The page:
Dogs in the Snowy Monaro Regional Council are an important part of our local community, however excessive barking can irritate and cause disputes between neighbours.
According to the Companion Animals Act 1998, a dog is considered to be a nuisance if it “makes a noise, by barking or otherwise, that persistently occurs or continues to such a degree or extent that it unreasonably interferes with the peace, comfort or convenience of any person in any other premises”.
Why do dogs bark?
Barking is a natural behaviour for dogs and allows them to communicate with their owners and other people. Often there are underlying reasons why a dog will bark excessively. These reasons include:
- A lack of exercise or training;
- Medical conditions;
- Prolonged containment in a small yard;
- Disturbances outside the dog owner’s property; or
- Protection of their property from intruders such as unfamiliar people or wildlife.
Further information and how to lodge a complaint?
You can look through Council's Guide to Managing Barking Dogs which provides information and explains how a member of the community can lodge a complaint against a nuisance barking dog with the Council.
Other useful resources
If your dog is barking excessively, you should take a look at the NSW Environmental Protection Agency website page on Barking Dogs.
They have also produced a useful booklet "Dealing with barking dogs" which can be downloaded from the website.
Troubled by a barking dog?
Step 1. Let the owner know
If barking is an issue in your neighbourhood, try and politely approach the dog owner and explain the problem. Communication between neighbours, establishing when and why a dog is barking may be effective in solving the problem. Remember, the dog owner may be unaware that the barking is a problem if it only occurs when they are out for the day or if they are a heavy sleeper.
Step 2. Wait for a while
If the owner agrees to do something about the barking, please wait a few weeks to see if they have been successful in their efforts. Give them feedback about what is working and what is not. It's in the best interest of a harmonious neighbourhood that the matter is sorted by those most affected.
Step 3. Attempt/undertake mediation or obtain a Noise Abatement order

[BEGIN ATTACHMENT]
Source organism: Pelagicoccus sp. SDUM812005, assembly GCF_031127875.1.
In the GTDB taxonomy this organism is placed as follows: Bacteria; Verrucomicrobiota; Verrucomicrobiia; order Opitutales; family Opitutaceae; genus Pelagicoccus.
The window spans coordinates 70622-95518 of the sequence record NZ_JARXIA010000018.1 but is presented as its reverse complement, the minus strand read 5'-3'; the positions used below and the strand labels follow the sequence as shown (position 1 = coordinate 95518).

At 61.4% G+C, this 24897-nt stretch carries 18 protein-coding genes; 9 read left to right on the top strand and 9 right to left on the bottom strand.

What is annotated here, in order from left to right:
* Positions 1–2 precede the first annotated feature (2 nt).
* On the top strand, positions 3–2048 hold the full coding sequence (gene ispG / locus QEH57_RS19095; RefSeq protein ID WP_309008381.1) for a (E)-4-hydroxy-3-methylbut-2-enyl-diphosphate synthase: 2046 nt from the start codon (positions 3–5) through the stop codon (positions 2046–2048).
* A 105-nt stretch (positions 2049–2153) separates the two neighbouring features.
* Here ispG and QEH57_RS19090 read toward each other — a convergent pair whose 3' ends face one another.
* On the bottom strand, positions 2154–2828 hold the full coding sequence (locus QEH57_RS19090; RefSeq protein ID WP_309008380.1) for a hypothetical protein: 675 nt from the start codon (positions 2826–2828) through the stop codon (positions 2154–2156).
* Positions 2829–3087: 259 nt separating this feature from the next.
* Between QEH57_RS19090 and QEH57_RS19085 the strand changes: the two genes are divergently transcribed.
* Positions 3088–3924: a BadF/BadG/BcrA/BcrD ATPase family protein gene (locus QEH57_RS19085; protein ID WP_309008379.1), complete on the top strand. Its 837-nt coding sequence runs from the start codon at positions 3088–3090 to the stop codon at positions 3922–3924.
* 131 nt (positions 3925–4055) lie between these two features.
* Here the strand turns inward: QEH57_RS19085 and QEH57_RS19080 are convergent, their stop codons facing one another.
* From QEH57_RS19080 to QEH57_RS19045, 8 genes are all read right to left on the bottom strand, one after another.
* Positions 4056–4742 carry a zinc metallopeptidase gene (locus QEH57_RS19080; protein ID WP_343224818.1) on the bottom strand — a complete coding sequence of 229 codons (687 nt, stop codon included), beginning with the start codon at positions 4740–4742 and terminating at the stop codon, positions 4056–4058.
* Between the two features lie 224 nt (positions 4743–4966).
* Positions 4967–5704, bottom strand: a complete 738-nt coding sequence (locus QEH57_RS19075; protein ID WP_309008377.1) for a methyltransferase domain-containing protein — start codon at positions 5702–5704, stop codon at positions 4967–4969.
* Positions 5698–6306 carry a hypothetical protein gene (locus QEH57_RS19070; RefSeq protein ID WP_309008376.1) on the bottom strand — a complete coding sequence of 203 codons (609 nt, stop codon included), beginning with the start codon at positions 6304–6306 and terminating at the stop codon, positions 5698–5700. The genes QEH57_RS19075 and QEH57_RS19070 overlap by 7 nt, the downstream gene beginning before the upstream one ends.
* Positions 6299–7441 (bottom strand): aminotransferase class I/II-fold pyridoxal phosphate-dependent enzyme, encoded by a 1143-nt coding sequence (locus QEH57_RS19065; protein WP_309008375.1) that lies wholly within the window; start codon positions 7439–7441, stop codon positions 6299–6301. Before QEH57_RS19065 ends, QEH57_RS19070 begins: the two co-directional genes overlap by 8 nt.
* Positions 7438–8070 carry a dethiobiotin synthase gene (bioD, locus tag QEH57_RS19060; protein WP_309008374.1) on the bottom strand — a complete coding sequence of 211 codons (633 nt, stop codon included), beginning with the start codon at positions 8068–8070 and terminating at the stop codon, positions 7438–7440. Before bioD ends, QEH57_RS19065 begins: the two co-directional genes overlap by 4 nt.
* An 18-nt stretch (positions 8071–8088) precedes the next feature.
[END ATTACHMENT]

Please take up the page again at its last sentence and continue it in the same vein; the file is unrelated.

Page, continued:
Community Justice Centres (CJC) are government-funded, but independent centres that specialise in settling differences between neighbours without entering into complicated legal processes. A CJC will suggest a mediation process. This process will not cost you any money, and has a high success rate. For information on your nearest CJC, visit www.cjc.nsw.gov.au, phone 1800 990 777 or enquire through the Local Court.
If mediation does not resolve the matter, you may contact a local Magistrate to issue a Noise Abatement Order under Section 268 of the Protection of the Environment Operations Act 1997.
Step 4. Lodge a formal complaint with us
You can lodge a formal request with us as a last resort. There are some critical aspects to making a formal complaint to Council. Because your request could go to Court, Council will need sufficient detail prior to taking action. We will need two different neighbours affected by the barking to complete a barking dog diary and complaint form.
Council’s Procedures regarding noise complaints provide guidance for Council to fairly and accurately respond to complaints from the community. Our standard procedure is to receive a written complaint, which will remain confidential at all times. The complaint will be assigned to the Council’s Ranger and an investigation will commence within three (3) days.
Please Note ‐ Council cannot proceed to further investigate without a completed barking Dog Complaint Form and a filled in Barking Dog Diary, from two or more affected properties.
- You should always talk to your neighbour to try and resolve the problem first
- Not all barking is unreasonable; it is only unreasonable if it affects your activities at home
- If your diary is not completed it will be returned pending more information
- If your diary has any false entries you may be fined for providing false/misleading information
Guide to Managing Barking Dogs